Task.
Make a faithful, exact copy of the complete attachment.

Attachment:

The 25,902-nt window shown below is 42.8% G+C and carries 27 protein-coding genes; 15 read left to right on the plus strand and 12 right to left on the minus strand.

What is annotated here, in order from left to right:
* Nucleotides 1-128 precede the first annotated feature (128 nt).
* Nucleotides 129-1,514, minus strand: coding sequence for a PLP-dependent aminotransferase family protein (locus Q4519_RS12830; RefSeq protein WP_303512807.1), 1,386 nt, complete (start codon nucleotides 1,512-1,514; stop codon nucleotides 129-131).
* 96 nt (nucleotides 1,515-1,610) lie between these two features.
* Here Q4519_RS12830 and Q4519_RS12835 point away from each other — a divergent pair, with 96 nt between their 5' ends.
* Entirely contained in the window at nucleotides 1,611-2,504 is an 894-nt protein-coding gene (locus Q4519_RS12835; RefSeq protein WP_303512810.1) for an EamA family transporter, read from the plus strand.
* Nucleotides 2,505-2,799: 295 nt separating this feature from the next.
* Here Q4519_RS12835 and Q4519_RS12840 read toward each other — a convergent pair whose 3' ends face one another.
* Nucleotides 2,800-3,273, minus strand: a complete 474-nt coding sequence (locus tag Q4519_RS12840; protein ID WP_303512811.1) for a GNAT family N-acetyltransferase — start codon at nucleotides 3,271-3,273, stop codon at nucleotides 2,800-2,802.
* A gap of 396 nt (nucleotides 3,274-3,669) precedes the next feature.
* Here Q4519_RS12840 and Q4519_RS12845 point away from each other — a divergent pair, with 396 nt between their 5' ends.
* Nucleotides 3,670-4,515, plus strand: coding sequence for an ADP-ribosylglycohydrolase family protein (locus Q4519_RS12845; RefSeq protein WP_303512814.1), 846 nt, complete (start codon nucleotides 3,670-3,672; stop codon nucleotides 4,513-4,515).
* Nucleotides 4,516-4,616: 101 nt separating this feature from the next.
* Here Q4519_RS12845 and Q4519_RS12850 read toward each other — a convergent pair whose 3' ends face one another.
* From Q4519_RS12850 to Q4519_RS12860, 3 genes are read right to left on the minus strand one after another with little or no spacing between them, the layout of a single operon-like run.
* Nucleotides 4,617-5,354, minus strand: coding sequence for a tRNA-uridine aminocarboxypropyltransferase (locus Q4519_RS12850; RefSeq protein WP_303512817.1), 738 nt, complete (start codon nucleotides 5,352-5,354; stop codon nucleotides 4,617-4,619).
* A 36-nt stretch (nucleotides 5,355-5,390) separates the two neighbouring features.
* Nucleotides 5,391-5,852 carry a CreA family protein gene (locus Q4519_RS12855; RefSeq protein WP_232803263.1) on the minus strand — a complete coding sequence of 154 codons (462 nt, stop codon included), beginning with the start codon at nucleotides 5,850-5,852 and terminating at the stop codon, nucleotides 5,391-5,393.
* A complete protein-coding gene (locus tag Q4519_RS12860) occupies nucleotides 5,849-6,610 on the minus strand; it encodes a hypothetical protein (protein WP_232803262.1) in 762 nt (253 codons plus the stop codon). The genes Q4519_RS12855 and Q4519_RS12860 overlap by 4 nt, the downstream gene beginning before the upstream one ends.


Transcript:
The 25,902-nt window shown below is 42.8% G+C and carries 27 protein-coding genes; 15 read left to right on the plus strand and 12 right to left on the minus strand.

What is annotated here, in order from left to right:
* Nucleotides 1-128 precede the first annotated feature (128 nt).
* Nucleotides 129-1,514, minus strand: coding sequence for a PLP-dependent aminotransferase family protein (locus Q4519_RS12830; RefSeq protein WP_303512807.1), 1,386 nt, complete (start codon nucleotides 1,512-1,514; stop codon nucleotides 129-131).
* 96 nt (nucleotides 1,515-1,610) lie between these two features.
* Here Q4519_RS12830 and Q4519_RS12835 point away from each other — a divergent pair, with 96 nt between their 5' ends.
* Entirely contained in the window at nucleotides 1,611-2,504 is an 894-nt protein-coding gene (locus Q4519_RS12835; RefSeq protein WP_303512810.1) for an EamA family transporter, read from the plus strand.
* Nucleotides 2,505-2,799: 295 nt separating this feature from the next.
* Here Q4519_RS12835 and Q4519_RS12840 read toward each other — a convergent pair whose 3' ends face one another.
* Nucleotides 2,800-3,273, minus strand: a complete 474-nt coding sequence (locus tag Q4519_RS12840; protein ID WP_303512811.1) for a GNAT family N-acetyltransferase — start codon at nucleotides 3,271-3,273, stop codon at nucleotides 2,800-2,802.
* A gap of 396 nt (nucleotides 3,274-3,669) precedes the next feature.
* Here Q4519_RS12840 and Q4519_RS12845 point away from each other — a divergent pair, with 396 nt between their 5' ends.
* Nucleotides 3,670-4,515, plus strand: coding sequence for an ADP-ribosylglycohydrolase family protein (locus Q4519_RS12845; RefSeq protein WP_303512814.1), 846 nt, complete (start codon nucleotides 3,670-3,672; stop codon nucleotides 4,513-4,515).
* Nucleotides 4,516-4,616: 101 nt separating this feature from the next.
* Here Q4519_RS12845 and Q4519_RS12850 read toward each other — a convergent pair whose 3' ends face one another.
* From Q4519_RS12850 to Q4519_RS12860, 3 genes are read right to left on the minus strand one after another with little or no spacing between them, the layout of a single operon-like run.
* Nucleotides 4,617-5,354, minus strand: coding sequence for a tRNA-uridine aminocarboxypropyltransferase (locus Q4519_RS12850; RefSeq protein WP_303512817.1), 738 nt, complete (start codon nucleotides 5,352-5,354; stop codon nucleotides 4,617-4,619).
* A 36-nt stretch (nucleotides 5,355-5,390) separates the two neighbouring features.
* Nucleotides 5,391-5,852 carry a CreA family protein gene (locus Q4519_RS12855; RefSeq protein WP_232803263.1) on the minus strand — a complete coding sequence of 154 codons (462 nt, stop codon included), beginning with the start codon at nucleotides 5,850-5,852 and terminating at the stop codon, nucleotides 5,391-5,393.
* A complete protein-coding gene (locus tag Q4519_RS12860) occupies nucleotides 5,849-6,610 on the minus strand; it encodes a hypothetical protein (protein WP_232803262.1) in 762 nt (253 codons plus the stop codon). The genes Q4519_RS12855 and Q4519_RS12860 overlap by 4 nt, the downstream gene beginning before the upstream one ends.